The Beginning

My husband David and I explored the Four Corners region in the southwest shortly after we were married.

My employer had a pilot base in El Paso and at the end of one of my trips I planned to meet David there to travel around the area. Many dusty, back roads later we found ourselves in Chinle, Arizona on the Navajo Nation.We were profoundly moved by the land and the people. I remember stopping at a ravine just to watch a shepherd guiding his flock of Churro sheep down the banks of a river. Little did I know how profound an impact this scene would ultimately have on our lives.

Fast forward, 10 years later. Now we own a farm in Pennsylvania and we raise Navajo-Churro sheep – the count’s at 29.

When we settled here six years ago, we were eager to purchase animals and wanted to make the right decision regarding breed. To be honest? I was looking at the heritage of it all. My husband was closely watching what could be called “the return.” At that time the Navajo-Churro breed happened to be featured on the cover of a Hobby Farms magazine that I picked up at Tractor Supply. The article noted that the Churro had been providing a “return” for the Navajo for centuries: wool, milk, and meat equals “Life.” It brought to my mind the terrain and the shepherd of years before. The primitive setting. The culture. All right there in a breed of sheep.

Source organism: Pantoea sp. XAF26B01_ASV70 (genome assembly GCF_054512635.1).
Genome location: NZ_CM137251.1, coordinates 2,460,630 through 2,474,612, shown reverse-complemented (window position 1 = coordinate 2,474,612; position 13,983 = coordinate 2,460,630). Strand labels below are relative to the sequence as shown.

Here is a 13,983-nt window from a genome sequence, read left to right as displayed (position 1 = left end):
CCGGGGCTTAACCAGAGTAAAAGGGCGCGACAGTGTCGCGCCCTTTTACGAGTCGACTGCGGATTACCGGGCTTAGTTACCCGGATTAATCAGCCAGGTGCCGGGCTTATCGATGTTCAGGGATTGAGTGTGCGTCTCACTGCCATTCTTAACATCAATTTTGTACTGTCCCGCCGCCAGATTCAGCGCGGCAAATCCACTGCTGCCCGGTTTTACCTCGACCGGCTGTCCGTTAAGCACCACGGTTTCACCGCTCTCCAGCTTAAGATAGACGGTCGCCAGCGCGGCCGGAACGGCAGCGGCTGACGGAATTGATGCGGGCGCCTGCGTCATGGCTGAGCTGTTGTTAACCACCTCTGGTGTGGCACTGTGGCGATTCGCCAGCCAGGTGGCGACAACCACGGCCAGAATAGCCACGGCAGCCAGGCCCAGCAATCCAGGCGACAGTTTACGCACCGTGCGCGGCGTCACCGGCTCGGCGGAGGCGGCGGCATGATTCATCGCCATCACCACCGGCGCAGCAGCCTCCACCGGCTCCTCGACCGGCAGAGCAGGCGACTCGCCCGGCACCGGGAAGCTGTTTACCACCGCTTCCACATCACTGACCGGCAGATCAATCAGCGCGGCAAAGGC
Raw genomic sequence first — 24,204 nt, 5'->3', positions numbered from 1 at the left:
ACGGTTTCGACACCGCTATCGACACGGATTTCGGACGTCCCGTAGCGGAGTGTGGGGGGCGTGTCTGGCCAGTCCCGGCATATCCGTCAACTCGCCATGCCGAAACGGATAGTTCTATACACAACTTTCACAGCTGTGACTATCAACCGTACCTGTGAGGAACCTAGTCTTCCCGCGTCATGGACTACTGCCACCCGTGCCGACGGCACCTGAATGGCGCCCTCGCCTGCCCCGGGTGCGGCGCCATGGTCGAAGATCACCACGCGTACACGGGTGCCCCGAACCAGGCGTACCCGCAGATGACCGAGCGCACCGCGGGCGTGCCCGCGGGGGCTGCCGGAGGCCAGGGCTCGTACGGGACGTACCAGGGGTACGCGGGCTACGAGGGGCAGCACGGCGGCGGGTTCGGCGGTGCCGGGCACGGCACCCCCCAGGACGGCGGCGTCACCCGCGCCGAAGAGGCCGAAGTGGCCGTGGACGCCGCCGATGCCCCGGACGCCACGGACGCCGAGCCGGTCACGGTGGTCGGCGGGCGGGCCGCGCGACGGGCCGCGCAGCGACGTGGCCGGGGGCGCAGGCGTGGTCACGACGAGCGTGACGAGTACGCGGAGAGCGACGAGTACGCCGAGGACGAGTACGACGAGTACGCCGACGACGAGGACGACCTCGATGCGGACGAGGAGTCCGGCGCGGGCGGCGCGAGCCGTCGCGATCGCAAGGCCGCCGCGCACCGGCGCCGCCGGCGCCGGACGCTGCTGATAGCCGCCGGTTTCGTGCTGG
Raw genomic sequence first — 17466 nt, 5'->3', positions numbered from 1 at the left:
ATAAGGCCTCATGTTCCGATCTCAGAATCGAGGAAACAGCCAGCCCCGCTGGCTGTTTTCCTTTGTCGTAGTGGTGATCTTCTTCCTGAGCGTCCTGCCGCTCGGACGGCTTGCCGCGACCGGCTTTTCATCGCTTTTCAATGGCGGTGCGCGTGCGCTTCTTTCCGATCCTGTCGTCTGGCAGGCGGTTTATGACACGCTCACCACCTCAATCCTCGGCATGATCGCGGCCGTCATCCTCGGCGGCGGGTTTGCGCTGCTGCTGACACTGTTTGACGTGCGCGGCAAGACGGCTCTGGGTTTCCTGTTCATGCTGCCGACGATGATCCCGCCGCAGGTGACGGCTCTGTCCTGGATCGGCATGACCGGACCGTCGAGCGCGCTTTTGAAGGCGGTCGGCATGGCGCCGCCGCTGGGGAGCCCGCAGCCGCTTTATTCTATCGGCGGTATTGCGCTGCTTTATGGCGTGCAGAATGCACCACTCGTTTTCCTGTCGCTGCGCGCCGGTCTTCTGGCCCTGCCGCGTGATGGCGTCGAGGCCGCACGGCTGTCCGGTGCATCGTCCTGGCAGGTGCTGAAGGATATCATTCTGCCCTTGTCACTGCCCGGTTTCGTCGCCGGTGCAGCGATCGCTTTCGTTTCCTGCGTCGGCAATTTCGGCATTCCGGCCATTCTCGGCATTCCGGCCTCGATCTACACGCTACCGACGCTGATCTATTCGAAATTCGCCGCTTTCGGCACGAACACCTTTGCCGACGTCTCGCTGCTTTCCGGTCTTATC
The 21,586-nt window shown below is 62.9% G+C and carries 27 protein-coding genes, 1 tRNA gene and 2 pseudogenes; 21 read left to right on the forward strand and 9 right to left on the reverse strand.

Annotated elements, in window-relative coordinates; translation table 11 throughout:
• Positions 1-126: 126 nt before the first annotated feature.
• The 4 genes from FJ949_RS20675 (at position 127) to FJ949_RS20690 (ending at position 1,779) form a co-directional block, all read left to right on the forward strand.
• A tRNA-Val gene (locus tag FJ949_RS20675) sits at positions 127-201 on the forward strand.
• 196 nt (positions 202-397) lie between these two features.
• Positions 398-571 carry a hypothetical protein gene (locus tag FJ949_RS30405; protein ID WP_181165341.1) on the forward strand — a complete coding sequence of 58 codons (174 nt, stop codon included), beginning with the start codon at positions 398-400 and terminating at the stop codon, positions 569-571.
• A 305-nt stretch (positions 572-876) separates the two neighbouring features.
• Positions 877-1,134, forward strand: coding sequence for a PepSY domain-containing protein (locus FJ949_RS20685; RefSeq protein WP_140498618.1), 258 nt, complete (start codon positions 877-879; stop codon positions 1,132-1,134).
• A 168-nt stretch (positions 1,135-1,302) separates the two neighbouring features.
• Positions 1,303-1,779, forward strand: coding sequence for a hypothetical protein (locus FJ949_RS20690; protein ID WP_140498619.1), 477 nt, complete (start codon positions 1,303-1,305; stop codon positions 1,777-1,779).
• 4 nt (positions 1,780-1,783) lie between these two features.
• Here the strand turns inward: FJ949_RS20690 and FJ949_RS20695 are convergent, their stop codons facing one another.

The following year, I found a Churro breeder in Pennsylvania – at the time, the only one in a very large region. We paid a visit and couldn’t believe the beauty of the Churro: the four-horned rams, the eyecatching variety of the wool colors! We were sold! I think Linda saw it in our eyes – how moved we were. She sold us one of her remarkable ewes with two ewe-lambs “at side” (a mom and her twins). Our herd was born.

Linda sent this NPR link recently. It’s a wonderful story about the Churro. I felt a lump in my throat hearing the Navajo weaver say, “Sometimes, I just sit with them.Watch them.” I will do that too – just go out and sit with them.

There’s something magnetic about the Navajo-Churro. Something undoubtedly special. You can feel it and see it. Is it the centuries-old heritage they possess, the wisdom I believe I can see in their eyes, or are they just glad for the company? Who knows? I’m a sucker for heritage. I’ll take it over “return” every time.


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